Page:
There's a new captain at the helm at the Palm Beach Zoo.
Tuesday marked day two on the job for the new CEO and director, Margot McKnight.
The Miami-native brings more than 37 years of experience working with wildlife.
At The Florida Aquarium, McKnight created a ground-breaking coral conservation collaboration with the National Aquarium of Cuba. Prior to that, she served as the Executive Director of the Wildlands Network conservation organization.
McKnight also served as Executive Director of the Brevard Zoo from 1998 to 2004, where she created an internationally-recognized conservation program, enabled her zoo to be the first in the U.S. to create a "kayak through animal habitats" experience and designed themed classrooms for Title 1 schools. McKnight also has held numerous positions at Busch Gardens Tampa Bay.
McKnight said she wants to implement similar programs to the Palm Beach Zoo.
"The important role of a zoo nowadays is to really connect people with wild things and nature. We're becoming so disconnected to real life, and we're really connected to our electronics," she said. "So real priority is to get more people to come out and spend time in this beautiful zoo and connect with animals...The zoo is already in a great place, we're just going to make it better."
In the past three years, the zoo has faced many challenges. In April 2016, an endangered Malayan tiger attacked and killed zookeeper Stacey Konwiser. In October 2017, two bush dogs drowned in their enclosure after an investigation concluded a worker accidentally left the water running while filling a pool in the dogs' habitat.
The previous CEO, Andrew Aiken, resigned in October after a six-year tenure.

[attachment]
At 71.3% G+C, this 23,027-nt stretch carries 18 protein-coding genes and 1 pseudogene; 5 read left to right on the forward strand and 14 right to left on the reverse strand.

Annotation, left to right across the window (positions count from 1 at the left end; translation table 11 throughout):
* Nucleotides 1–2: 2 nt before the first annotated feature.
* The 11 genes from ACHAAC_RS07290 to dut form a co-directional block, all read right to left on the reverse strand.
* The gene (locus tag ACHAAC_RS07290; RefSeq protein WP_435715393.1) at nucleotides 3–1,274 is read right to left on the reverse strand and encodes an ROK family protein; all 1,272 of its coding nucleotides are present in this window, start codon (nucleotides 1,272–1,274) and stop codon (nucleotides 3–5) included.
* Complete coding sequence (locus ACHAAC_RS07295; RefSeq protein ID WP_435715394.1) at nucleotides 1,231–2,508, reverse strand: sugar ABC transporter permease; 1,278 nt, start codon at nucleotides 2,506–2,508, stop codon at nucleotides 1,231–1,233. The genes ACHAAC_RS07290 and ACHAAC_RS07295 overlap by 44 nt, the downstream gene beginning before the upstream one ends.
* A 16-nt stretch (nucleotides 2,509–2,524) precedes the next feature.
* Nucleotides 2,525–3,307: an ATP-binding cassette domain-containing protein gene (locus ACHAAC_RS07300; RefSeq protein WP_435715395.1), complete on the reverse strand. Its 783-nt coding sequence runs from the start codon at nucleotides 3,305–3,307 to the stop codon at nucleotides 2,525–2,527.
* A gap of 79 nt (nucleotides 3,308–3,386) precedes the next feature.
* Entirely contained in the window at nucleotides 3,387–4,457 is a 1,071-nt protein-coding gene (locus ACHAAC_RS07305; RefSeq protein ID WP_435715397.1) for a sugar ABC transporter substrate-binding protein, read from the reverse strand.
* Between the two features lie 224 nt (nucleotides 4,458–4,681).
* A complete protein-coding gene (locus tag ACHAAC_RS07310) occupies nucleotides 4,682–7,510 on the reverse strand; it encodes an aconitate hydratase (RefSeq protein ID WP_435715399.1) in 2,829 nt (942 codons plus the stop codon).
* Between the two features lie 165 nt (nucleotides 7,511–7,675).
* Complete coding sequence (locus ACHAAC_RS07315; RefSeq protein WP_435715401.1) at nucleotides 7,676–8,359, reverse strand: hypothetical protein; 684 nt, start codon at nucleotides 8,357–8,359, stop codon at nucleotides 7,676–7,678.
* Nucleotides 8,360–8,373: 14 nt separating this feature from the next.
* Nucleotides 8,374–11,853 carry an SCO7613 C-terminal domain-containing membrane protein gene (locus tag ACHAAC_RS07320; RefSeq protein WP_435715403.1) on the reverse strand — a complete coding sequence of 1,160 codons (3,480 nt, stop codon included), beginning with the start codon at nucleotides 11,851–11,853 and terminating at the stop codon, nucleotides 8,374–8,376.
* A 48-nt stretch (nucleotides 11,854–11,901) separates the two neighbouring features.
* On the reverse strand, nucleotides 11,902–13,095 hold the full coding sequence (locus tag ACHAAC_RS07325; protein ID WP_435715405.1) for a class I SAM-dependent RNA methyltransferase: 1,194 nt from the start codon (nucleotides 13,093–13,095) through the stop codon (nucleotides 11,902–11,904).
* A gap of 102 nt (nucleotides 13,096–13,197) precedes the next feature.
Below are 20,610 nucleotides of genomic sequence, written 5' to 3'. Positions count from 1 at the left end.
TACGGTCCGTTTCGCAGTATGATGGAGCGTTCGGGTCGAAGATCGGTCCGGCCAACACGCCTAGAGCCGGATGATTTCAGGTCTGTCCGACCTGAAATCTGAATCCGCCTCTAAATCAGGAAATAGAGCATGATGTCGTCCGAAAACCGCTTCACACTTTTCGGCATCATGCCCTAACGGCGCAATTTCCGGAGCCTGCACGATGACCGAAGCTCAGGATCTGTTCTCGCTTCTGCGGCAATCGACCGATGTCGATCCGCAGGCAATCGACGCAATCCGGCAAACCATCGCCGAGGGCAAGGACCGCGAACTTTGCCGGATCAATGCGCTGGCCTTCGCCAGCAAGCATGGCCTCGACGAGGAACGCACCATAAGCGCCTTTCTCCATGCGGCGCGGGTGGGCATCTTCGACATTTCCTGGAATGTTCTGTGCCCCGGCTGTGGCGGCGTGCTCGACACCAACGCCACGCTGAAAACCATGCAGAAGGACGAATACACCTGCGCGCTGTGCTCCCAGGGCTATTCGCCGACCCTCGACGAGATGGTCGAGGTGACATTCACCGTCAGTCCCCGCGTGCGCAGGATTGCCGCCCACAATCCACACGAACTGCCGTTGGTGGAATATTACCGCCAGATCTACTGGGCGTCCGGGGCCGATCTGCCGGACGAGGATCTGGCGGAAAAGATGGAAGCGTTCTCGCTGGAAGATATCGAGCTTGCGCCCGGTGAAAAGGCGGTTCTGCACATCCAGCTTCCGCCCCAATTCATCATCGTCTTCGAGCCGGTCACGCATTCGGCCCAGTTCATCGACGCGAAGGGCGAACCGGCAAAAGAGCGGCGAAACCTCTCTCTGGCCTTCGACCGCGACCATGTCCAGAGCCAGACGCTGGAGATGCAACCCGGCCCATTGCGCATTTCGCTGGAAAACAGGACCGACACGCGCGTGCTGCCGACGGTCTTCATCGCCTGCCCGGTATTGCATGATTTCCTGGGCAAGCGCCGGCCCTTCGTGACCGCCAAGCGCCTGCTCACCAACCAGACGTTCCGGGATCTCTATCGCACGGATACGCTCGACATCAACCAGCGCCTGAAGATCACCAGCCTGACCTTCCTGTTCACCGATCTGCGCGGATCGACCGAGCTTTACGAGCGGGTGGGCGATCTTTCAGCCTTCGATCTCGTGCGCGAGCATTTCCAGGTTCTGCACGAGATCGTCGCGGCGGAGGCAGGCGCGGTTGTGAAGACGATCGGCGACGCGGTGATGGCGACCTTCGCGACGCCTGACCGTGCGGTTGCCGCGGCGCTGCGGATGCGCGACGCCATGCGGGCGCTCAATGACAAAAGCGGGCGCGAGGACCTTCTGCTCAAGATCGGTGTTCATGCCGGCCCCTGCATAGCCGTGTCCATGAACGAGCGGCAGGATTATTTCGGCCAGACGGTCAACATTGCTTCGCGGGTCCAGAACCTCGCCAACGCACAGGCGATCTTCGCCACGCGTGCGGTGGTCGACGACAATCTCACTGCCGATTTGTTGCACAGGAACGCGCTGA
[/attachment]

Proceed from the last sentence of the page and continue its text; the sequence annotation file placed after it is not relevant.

McKnight said she believes her experience has prepped her for this new leadership role.
"I've done all sorts of jobs, from teaching kids to designing habitats to running the entire institution. And throughout those years, things happen and tragedies strike. And what I've learned over time, it really galvanizes the people that are there and gets a stronger base and gets them to go to destinations that they really could not have gone before," she said. "We need to move forward and recognize what has happened -- and memorialize that -- but also keep moving forward, not letting that stop us."
McKnight added, "There's new challenges that we're facing as a business as well as a conservation organization. Making sure we have everything in place that is going to make a safe and successful is what we're looking at as a high priority."
She said creating innovative experiences unique to the zoo is one of her main goals.
"This staff is already very strong. So creating experiences where humans and animals can come safely together and have these intimate experiences is what we're going to be working on," she said.
On the flip side, McKnight said a huge challenge ahead for animal conservation efforts is battling the extinction crisis.
"We're losing wild places and wildlife at dramatically fast paces. And our role is to help stop that," she said. "So one of the roles is to get people to care and to love them, and fall and love with them -- so that when they leave here, they are empowered to do something about it."
One way to address the crisis, she said, is by implementing more conservation programs at the zoo.
McKnight said over the next few months, she will be looking over the staff expertise, on the board and within the community -- and then see which projects can make the most impact from a conservation standpoint.
"We would love as time goes on, to get the community involved in looking around and saying, 'How can this zoo make an impact locally on important conservation
measures as well as internationally," she said.
We asked McKnight if she had a wishlist on any animals or new exhibits she would like to implement at the zoo.
"So, what's important about what we do new here, is to make sure it's something that the guests are really inspired by. Also, what animals can we actually take care of in these amazing habitats where they can just thrive, and then, how can we connect animals and the people to conservation out in the real world? Those are the three pieces of what kind of amazing animals we'll bring into the community."
The zoo conducted a nationwide search in the fall following the previous CEO's resignation. McKnight also has a recommendation from famous animal expert and Director Emeritus of the Columbus Zoo and Aquarium, Jack Hanna.
"Margo brings a wealth of design knowledge that enriches the lives of animals in zoological care and elevates the guest experience," he said in a statement.
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